Fitting a saddle
I decided that my old saddle is being to show wear, look a little shabby so I decided to fit a new one. I stripped the saddle down to the bare tree but left the seat on it since it would require sowing to replace. I did flip it up and fasten the 2 wings together so I have an un obstructed view of the tree.
I will place this bare tree on my horse marking the spots where it touches and the spots where it doesn't. I will then add filler to the spots that don't touch and grind the high spots down. Over the next few days I will try and fit the tree to his back giving me maximum contact.
PSI is the my weight divided by the square inches that contact his body. This should not exceed 1 psi or the back can become sore. I have dad saddles with almost 300 square inches but I am afraid I can not get more then 120 square inches of support out of this saddle putting the pressure on his back at about 1 1/2 psi/pounds per square inch.
I would like to finish the tree off with a nice covering of foam about 1/2 inch thick over the entire underside before putting the factory cover back on.
At the same time I move the billets for the girth back about 3 inches making the saddle cinch down more in the center then forward.
All this is an effort to keep his back in good shape and keep him running happy.
I just did a careful check and it digs hard into his kidneys, doesn't even touch in 2 large areas on either side and agian digs a corner into his withers. It really is pathic how bad it fits and I'll bet 99% of the horses are running around with ill fitting tac. Unless you strip a saddle down how do you know the fit?????
I will build areas up, do another fit and grind or build until I get uniform pressure all along regardless of how many test I require.:-):-)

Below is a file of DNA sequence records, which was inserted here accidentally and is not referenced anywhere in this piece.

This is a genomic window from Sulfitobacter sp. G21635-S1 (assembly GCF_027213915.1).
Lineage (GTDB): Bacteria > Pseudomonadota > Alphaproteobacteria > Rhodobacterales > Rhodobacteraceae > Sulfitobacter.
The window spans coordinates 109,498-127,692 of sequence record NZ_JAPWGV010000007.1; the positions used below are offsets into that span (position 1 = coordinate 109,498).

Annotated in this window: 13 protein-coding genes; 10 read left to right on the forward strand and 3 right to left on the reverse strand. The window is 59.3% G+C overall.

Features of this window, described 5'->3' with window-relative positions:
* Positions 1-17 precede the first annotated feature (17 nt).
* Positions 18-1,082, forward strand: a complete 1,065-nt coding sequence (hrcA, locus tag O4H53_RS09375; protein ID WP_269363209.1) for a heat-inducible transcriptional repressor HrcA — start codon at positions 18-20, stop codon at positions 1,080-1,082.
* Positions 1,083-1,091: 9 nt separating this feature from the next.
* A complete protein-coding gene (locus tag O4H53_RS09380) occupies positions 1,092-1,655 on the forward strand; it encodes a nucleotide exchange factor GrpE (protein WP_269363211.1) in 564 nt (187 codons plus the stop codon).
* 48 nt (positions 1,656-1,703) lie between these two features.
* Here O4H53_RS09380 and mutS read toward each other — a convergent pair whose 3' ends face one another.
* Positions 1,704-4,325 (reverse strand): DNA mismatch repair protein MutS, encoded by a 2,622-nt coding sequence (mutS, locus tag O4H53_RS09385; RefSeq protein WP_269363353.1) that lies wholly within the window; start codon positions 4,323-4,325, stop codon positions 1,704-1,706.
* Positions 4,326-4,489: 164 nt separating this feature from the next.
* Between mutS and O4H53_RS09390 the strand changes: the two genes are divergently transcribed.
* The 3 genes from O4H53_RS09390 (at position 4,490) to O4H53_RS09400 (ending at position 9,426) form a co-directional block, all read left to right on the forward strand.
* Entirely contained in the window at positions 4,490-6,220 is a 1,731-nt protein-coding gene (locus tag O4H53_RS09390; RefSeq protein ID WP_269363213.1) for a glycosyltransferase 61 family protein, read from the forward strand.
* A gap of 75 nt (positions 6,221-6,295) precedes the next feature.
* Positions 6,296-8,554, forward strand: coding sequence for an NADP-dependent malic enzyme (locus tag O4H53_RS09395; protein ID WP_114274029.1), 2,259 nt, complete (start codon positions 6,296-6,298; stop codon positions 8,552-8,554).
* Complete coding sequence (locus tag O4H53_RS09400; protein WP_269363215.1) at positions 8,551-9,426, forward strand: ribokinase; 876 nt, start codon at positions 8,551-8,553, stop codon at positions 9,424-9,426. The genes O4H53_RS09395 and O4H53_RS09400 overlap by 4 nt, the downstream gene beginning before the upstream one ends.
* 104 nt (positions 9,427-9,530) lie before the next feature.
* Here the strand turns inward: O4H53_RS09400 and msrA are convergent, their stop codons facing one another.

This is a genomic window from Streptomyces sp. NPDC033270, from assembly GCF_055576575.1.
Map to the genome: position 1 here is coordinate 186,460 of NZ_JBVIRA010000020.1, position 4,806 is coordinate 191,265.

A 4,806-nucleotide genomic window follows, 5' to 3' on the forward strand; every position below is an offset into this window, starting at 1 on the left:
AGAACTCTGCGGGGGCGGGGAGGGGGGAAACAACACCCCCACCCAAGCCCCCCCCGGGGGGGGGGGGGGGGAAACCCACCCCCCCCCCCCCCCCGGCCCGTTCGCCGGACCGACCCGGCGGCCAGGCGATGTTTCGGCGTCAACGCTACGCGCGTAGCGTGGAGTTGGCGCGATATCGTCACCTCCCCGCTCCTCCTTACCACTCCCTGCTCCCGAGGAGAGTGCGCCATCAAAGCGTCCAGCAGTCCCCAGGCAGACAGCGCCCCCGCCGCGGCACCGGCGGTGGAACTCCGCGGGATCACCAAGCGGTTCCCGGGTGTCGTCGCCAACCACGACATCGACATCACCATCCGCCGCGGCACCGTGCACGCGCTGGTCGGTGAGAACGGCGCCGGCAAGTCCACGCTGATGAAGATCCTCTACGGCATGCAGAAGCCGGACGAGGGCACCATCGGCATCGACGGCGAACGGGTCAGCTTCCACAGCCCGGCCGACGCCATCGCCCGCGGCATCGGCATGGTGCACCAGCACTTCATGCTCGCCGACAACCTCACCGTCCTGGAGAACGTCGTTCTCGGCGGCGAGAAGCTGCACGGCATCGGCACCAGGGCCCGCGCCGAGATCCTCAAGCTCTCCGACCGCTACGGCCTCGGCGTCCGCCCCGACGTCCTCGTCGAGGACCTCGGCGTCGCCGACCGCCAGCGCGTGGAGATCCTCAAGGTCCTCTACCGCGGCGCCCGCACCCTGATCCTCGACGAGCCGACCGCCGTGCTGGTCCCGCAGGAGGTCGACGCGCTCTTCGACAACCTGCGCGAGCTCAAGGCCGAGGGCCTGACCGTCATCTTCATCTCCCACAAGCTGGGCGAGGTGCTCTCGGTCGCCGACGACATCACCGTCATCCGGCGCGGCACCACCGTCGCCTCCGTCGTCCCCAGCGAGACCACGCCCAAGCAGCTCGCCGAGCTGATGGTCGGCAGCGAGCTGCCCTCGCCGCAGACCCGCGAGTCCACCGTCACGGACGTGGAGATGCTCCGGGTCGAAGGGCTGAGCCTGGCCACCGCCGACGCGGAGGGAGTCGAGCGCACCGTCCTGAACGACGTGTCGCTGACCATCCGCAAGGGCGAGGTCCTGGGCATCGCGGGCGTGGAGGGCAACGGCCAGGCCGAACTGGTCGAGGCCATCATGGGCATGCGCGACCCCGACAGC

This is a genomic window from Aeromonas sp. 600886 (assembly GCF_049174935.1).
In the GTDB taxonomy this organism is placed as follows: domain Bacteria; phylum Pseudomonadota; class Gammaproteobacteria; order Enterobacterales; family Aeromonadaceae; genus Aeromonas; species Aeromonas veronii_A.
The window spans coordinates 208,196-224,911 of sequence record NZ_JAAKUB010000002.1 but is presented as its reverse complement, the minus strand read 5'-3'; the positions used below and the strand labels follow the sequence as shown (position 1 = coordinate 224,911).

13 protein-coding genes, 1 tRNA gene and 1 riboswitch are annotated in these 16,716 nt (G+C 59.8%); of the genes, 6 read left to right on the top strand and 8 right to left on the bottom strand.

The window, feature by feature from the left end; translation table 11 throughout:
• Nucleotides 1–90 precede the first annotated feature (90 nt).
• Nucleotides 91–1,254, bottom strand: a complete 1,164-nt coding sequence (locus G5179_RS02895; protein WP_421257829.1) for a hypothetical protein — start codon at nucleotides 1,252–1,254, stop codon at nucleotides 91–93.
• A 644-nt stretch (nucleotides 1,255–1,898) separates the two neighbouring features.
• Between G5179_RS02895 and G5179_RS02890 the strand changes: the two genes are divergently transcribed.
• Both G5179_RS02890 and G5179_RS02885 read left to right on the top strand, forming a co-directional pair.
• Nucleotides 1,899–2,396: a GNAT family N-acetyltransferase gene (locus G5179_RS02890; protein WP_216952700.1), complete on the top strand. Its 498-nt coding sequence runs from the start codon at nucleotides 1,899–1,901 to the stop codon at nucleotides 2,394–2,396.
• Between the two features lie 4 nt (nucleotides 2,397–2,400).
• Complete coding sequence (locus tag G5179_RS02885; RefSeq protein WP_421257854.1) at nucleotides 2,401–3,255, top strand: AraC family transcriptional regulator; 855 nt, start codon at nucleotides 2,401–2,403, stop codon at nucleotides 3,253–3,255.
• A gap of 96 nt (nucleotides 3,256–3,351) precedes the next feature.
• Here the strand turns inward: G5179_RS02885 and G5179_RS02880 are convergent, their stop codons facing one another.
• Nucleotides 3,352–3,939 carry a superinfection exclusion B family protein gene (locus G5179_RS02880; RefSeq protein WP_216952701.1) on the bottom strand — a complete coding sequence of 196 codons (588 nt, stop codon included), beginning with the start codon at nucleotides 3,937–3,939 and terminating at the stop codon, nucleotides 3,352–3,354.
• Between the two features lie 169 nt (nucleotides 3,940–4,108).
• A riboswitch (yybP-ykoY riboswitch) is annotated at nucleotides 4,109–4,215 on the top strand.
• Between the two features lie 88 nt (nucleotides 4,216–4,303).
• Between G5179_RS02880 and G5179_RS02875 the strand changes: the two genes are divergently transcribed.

Actually, the most recent number that I heard was approx 85% of saddles don't fit. Fit depends on a lot of different things, including the horses level of training. The horses back changes when a rider is added to the equation. Does the back drop under the rider's weight? can the horse engage is core and lift the back under the rider? These will both change the pressure points in a saddle that is fitting when the horse is stationary.
As far as determining fit, how is the horses posture? Palpate the back, where are the tight muscles? Is it restricting movement in the shoulders? Is it extending past the last rib, interfering with the hip? How does the rider ride? Where is the rigging in relation to the heart girth? Even if a horse has a high pain tolerance, his back muscles and movement will not lie if saddle fit is an issue. What type of pad is being used? Has the pad been overused? Is it adequate? Is it too much padding if the tree is that close of a match to the back? Many things determine saddle fit.
I do run 2 heavy pads.
|All times are GMT -4. The time now is 05:43 AM.|
Powered by vBulletin® Version 3.8.5
Copyright ©2000 - 2014, Jelsoft Enterprises Ltd.
Search Engine Friendly URLs by vBSEO 3.6.0